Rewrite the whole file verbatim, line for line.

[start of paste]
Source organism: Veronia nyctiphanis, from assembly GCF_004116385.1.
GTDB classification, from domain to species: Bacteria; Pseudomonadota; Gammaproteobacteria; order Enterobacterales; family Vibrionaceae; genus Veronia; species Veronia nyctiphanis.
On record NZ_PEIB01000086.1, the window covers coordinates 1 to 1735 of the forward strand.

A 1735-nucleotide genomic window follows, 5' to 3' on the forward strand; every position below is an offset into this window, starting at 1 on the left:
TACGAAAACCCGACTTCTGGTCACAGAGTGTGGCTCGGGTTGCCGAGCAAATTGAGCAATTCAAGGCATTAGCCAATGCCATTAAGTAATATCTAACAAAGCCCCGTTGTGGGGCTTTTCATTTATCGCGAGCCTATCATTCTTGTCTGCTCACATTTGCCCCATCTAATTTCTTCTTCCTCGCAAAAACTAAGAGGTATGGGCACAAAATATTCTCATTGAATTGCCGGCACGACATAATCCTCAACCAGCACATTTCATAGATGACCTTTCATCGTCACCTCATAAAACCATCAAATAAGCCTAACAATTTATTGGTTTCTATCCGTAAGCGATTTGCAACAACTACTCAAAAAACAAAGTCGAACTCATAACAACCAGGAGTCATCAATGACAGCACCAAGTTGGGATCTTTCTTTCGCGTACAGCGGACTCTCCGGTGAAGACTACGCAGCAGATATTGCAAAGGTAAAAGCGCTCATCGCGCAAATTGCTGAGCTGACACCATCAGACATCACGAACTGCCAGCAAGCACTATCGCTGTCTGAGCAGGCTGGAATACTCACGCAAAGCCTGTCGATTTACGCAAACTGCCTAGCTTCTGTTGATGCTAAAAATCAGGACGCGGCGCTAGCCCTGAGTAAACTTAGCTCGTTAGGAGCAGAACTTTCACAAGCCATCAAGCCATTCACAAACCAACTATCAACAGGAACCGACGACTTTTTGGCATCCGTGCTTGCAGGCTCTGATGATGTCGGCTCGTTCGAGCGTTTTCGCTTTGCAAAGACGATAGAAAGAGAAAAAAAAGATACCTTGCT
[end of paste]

Source organism: Veronia nyctiphanis, from assembly GCF_004116385.1.
GTDB classification, from domain to species: Bacteria; Pseudomonadota; Gammaproteobacteria; order Enterobacterales; family Vibrionaceae; genus Veronia; species Veronia nyctiphanis.
On record NZ_PEIB01000086.1, the window covers coordinates 1 to 1735 of the forward strand.

A 1735-nucleotide genomic window follows, 5' to 3' on the forward strand; every position below is an offset into this window, starting at 1 on the left:
TACGAAAACCCGACTTCTGGTCACAGAGTGTGGCTCGGGTTGCCGAGCAAATTGAGCAATTCAAGGCATTAGCCAATGCCATTAAGTAATATCTAACAAAGCCCCGTTGTGGGGCTTTTCATTTATCGCGAGCCTATCATTCTTGTCTGCTCACATTTGCCCCATCTAATTTCTTCTTCCTCGCAAAAACTAAGAGGTATGGGCACAAAATATTCTCATTGAATTGCCGGCACGACATAATCCTCAACCAGCACATTTCATAGATGACCTTTCATCGTCACCTCATAAAACCATCAAATAAGCCTAACAATTTATTGGTTTCTATCCGTAAGCGATTTGCAACAACTACTCAAAAAACAAAGTCGAACTCATAACAACCAGGAGTCATCAATGACAGCACCAAGTTGGGATCTTTCTTTCGCGTACAGCGGACTCTCCGGTGAAGACTACGCAGCAGATATTGCAAAGGTAAAAGCGCTCATCGCGCAAATTGCTGAGCTGACACCATCAGACATCACGAACTGCCAGCAAGCACTATCGCTGTCTGAGCAGGCTGGAATACTCACGCAAAGCCTGTCGATTTACGCAAACTGCCTAGCTTCTGTTGATGCTAAAAATCAGGACGCGGCGCTAGCCCTGAGTAAACTTAGCTCGTTAGGAGCAGAACTTTCACAAGCCATCAAGCCATTCACAAACCAACTATCAACAGGAACCGACGACTTTTTGGCATCCGTGCTTGCAGGCTCTGATGATGTCGGCTCGTTCGAGCGTTTTCGCTTTGCAAAGACGATAGAAAGAGAAAAAAAAGATACCTTGCT